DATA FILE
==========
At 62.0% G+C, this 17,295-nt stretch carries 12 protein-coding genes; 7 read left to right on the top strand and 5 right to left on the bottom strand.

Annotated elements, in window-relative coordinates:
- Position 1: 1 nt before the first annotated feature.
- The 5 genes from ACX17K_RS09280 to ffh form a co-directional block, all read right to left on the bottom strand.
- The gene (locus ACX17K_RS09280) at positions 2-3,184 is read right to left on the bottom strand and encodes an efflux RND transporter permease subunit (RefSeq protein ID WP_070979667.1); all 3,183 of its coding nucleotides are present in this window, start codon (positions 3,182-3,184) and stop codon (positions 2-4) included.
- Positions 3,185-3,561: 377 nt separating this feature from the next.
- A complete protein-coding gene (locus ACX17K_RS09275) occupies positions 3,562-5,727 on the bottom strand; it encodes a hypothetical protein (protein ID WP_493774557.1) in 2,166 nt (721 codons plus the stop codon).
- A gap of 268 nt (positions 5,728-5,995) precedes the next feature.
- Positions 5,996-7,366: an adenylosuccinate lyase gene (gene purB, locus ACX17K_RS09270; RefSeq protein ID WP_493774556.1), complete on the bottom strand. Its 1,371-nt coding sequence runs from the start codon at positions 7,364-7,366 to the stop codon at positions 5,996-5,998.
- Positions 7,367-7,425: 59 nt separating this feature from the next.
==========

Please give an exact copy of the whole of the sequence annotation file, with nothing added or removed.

At 62.0% G+C, this 17,295-nt stretch carries 12 protein-coding genes; 7 read left to right on the top strand and 5 right to left on the bottom strand.

Annotated elements, in window-relative coordinates:
- Position 1: 1 nt before the first annotated feature.
- The 5 genes from ACX17K_RS09280 to ffh form a co-directional block, all read right to left on the bottom strand.
- The gene (locus ACX17K_RS09280) at positions 2-3,184 is read right to left on the bottom strand and encodes an efflux RND transporter permease subunit (RefSeq protein ID WP_070979667.1); all 3,183 of its coding nucleotides are present in this window, start codon (positions 3,182-3,184) and stop codon (positions 2-4) included.
- Positions 3,185-3,561: 377 nt separating this feature from the next.
- A complete protein-coding gene (locus ACX17K_RS09275) occupies positions 3,562-5,727 on the bottom strand; it encodes a hypothetical protein (protein ID WP_493774557.1) in 2,166 nt (721 codons plus the stop codon).
- A gap of 268 nt (positions 5,728-5,995) precedes the next feature.
- Positions 5,996-7,366: an adenylosuccinate lyase gene (gene purB, locus ACX17K_RS09270; RefSeq protein ID WP_493774556.1), complete on the bottom strand. Its 1,371-nt coding sequence runs from the start codon at positions 7,364-7,366 to the stop codon at positions 5,996-5,998.
- Positions 7,367-7,425: 59 nt separating this feature from the next.